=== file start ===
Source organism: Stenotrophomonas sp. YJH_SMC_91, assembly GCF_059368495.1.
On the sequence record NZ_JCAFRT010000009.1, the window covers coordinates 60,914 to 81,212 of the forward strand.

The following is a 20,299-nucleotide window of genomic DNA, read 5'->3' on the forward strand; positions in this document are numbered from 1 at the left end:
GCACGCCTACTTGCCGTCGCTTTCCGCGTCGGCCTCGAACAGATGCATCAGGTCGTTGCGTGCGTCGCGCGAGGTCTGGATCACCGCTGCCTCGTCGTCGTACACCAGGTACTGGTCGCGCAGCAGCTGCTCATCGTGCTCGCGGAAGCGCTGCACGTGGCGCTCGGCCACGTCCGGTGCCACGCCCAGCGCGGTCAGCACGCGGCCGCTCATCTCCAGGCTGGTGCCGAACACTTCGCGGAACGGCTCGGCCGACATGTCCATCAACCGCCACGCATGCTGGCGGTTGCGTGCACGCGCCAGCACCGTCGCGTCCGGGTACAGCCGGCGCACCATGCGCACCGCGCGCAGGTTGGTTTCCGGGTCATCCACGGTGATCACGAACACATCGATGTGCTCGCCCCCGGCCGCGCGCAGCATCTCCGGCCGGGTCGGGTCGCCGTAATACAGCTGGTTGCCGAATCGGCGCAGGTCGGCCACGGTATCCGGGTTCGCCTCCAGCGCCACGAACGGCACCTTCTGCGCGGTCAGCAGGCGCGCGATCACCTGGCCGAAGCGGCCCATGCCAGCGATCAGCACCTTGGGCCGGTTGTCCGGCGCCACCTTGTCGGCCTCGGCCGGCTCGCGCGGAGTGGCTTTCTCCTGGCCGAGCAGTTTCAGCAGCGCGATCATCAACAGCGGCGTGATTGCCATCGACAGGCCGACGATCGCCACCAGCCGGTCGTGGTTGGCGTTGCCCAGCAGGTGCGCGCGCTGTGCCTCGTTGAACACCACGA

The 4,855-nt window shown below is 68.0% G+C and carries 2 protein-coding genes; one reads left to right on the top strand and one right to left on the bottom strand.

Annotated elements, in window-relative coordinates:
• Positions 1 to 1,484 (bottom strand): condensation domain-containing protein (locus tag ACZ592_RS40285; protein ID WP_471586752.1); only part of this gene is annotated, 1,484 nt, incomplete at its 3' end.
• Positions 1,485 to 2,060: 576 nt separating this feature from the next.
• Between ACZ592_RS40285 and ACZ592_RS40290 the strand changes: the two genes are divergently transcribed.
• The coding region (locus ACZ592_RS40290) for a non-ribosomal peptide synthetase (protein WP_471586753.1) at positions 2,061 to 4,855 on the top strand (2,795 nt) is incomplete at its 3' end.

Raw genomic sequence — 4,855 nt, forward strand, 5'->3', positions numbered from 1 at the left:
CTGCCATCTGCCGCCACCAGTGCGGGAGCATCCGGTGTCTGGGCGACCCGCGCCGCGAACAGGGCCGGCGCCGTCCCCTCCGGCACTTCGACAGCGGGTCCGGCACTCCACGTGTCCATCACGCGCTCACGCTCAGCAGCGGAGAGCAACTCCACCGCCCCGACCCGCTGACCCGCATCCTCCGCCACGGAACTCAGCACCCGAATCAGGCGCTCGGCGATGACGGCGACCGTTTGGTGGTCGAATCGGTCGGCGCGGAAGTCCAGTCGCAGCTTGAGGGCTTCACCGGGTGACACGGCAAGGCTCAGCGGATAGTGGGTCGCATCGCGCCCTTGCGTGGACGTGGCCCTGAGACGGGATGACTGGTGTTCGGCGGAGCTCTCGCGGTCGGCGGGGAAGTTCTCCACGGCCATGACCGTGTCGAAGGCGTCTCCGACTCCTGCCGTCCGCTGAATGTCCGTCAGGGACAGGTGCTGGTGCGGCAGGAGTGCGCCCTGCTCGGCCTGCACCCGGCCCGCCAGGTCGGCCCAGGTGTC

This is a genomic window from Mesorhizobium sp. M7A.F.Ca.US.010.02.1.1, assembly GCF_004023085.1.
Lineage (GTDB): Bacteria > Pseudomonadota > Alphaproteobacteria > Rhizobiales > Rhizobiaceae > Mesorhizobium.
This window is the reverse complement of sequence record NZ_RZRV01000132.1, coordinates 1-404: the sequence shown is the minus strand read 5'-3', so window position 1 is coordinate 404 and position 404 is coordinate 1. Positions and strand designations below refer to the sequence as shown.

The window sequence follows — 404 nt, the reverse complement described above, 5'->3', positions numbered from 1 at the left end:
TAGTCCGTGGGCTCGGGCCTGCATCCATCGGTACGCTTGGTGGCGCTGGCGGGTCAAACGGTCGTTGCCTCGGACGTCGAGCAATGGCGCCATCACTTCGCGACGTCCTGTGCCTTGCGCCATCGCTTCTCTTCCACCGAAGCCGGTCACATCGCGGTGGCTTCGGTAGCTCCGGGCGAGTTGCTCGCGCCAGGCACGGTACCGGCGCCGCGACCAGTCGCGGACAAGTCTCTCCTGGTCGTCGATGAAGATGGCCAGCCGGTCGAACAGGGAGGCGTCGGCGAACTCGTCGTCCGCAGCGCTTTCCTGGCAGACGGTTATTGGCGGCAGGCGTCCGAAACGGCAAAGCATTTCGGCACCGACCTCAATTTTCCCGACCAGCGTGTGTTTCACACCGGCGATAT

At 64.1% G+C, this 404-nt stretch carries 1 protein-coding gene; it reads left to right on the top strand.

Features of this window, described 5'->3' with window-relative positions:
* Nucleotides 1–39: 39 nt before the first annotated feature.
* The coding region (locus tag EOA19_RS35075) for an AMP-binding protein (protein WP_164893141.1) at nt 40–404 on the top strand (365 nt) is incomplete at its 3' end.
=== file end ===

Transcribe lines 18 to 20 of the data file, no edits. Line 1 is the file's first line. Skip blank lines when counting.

At 64.1% G+C, this 404-nt stretch carries 1 protein-coding gene; it reads left to right on the top strand.

Features of this window, described 5'->3' with window-relative positions:
* Nucleotides 1–39: 39 nt before the first annotated feature.